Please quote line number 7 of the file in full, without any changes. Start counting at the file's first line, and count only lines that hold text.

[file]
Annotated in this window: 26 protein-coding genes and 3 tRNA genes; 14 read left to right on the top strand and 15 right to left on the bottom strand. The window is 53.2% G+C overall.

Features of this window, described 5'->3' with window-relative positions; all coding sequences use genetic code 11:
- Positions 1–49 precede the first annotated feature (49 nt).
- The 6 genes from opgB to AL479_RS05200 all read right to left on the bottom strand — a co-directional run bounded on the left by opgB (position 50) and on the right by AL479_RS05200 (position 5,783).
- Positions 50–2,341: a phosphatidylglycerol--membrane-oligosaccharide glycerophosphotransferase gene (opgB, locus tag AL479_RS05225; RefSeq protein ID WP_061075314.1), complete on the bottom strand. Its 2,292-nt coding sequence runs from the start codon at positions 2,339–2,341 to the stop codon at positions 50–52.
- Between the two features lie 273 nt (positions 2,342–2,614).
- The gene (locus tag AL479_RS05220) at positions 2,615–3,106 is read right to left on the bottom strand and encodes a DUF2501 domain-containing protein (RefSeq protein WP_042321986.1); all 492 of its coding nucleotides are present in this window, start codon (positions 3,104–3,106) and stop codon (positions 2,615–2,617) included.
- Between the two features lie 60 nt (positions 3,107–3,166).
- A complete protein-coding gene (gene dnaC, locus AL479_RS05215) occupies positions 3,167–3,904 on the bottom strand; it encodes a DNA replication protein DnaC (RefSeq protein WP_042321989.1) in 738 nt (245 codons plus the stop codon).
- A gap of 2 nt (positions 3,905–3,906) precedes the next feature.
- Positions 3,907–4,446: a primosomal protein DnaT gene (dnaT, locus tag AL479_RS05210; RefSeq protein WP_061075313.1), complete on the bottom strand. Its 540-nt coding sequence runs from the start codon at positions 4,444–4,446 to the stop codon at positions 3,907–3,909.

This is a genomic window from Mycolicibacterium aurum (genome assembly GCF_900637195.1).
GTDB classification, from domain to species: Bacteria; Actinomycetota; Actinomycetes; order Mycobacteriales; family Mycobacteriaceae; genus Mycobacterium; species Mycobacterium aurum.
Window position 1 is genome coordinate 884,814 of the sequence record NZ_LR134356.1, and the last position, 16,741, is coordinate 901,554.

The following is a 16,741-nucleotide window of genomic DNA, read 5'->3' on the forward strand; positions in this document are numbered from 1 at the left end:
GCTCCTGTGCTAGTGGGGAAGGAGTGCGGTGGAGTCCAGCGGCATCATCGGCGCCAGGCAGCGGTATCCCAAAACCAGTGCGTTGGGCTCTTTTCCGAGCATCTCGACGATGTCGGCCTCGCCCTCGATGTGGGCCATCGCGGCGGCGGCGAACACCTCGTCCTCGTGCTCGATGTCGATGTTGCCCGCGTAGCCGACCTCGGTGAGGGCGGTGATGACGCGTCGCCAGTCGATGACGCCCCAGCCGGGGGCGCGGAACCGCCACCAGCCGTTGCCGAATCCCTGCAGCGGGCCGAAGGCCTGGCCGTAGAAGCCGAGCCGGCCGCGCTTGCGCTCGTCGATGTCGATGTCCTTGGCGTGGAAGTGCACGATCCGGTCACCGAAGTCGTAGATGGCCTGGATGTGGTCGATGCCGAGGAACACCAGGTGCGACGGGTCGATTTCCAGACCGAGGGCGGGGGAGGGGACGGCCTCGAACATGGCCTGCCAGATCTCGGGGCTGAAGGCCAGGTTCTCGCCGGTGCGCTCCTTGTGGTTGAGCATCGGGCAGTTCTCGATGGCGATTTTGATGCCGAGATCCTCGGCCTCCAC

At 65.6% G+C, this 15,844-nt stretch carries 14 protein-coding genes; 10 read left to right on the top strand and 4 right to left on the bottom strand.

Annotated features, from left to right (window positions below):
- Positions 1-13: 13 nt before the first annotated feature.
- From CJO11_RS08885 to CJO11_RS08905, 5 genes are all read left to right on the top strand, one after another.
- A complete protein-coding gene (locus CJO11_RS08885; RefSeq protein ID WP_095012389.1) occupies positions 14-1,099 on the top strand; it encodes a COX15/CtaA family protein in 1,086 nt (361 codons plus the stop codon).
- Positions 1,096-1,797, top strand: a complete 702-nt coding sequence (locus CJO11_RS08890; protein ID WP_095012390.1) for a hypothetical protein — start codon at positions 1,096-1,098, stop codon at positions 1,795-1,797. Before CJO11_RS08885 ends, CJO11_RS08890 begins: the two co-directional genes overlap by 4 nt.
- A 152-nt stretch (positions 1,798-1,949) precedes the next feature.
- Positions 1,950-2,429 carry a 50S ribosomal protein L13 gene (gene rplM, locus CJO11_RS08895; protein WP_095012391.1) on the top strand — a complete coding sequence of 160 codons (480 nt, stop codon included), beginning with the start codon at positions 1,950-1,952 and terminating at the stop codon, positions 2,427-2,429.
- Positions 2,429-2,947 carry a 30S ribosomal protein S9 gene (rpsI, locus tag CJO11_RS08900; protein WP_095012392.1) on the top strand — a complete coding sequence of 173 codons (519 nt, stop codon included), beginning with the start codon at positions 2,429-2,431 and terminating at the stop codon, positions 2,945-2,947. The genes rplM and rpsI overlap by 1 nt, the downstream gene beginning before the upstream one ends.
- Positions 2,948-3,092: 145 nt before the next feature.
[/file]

- The gene (locus tag AL479_RS05220) at positions 2,615–3,106 is read right to left on the bottom strand and encodes a DUF2501 domain-containing protein (RefSeq protein WP_042321986.1); all 492 of its coding nucleotides are present in this window, start codon (positions 3,104–3,106) and stop codon (positions 2,615–2,617) included.